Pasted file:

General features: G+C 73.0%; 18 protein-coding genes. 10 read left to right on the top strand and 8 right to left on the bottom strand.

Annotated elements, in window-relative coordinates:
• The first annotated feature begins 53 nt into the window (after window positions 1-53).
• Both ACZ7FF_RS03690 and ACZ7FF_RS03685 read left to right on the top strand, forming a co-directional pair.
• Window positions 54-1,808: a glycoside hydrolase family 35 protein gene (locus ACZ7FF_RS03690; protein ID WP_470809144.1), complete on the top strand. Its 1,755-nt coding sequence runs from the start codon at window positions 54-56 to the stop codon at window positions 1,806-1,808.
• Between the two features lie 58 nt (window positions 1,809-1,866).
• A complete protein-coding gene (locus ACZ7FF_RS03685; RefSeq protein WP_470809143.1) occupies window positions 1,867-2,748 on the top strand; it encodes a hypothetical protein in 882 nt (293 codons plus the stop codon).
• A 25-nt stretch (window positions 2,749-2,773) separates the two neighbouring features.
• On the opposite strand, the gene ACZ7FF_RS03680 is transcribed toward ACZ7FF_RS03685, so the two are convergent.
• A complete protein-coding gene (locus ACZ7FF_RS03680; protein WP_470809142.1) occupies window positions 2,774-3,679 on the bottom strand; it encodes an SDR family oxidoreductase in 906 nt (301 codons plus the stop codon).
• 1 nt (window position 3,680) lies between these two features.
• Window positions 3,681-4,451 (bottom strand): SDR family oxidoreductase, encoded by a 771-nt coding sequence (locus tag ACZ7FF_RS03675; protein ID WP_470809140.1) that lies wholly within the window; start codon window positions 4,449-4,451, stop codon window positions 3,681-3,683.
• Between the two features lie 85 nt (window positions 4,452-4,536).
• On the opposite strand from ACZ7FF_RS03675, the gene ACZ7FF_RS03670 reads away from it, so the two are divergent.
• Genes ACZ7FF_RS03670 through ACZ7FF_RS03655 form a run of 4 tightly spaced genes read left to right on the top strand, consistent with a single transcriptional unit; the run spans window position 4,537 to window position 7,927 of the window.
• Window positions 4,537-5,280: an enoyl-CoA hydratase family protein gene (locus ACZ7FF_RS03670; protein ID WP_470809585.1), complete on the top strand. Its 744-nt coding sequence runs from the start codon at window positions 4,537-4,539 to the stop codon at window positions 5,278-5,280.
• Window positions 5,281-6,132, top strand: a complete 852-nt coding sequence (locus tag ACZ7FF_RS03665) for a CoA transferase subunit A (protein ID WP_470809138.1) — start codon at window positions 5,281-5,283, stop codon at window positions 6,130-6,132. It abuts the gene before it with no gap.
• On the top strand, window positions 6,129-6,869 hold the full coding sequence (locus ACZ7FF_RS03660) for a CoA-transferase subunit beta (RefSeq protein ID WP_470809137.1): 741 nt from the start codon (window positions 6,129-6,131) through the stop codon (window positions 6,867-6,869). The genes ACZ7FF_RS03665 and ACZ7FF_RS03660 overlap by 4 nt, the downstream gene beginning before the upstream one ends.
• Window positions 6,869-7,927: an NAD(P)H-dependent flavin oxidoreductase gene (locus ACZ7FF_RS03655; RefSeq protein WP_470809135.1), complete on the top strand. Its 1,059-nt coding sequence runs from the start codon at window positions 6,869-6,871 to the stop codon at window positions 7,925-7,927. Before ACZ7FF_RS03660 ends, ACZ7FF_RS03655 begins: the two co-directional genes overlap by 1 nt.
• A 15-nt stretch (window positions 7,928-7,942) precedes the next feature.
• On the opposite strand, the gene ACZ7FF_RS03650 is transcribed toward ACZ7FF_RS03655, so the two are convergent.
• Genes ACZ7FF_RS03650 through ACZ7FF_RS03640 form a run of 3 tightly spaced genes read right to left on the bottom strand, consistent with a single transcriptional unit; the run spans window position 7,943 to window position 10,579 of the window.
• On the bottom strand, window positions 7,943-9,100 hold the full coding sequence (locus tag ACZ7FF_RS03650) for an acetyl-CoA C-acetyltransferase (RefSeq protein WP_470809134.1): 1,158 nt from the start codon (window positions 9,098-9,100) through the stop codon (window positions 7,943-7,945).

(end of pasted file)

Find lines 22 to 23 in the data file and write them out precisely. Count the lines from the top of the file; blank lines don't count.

• Genes ACZ7FF_RS03650 through ACZ7FF_RS03640 form a run of 3 tightly spaced genes read right to left on the bottom strand, consistent with a single transcriptional unit; the run spans window position 7,943 to window position 10,579 of the window.
• On the bottom strand, window positions 7,943-9,100 hold the full coding sequence (locus tag ACZ7FF_RS03650) for an acetyl-CoA C-acetyltransferase (RefSeq protein WP_470809134.1): 1,158 nt from the start codon (window positions 9,098-9,100) through the stop codon (window positions 7,943-7,945).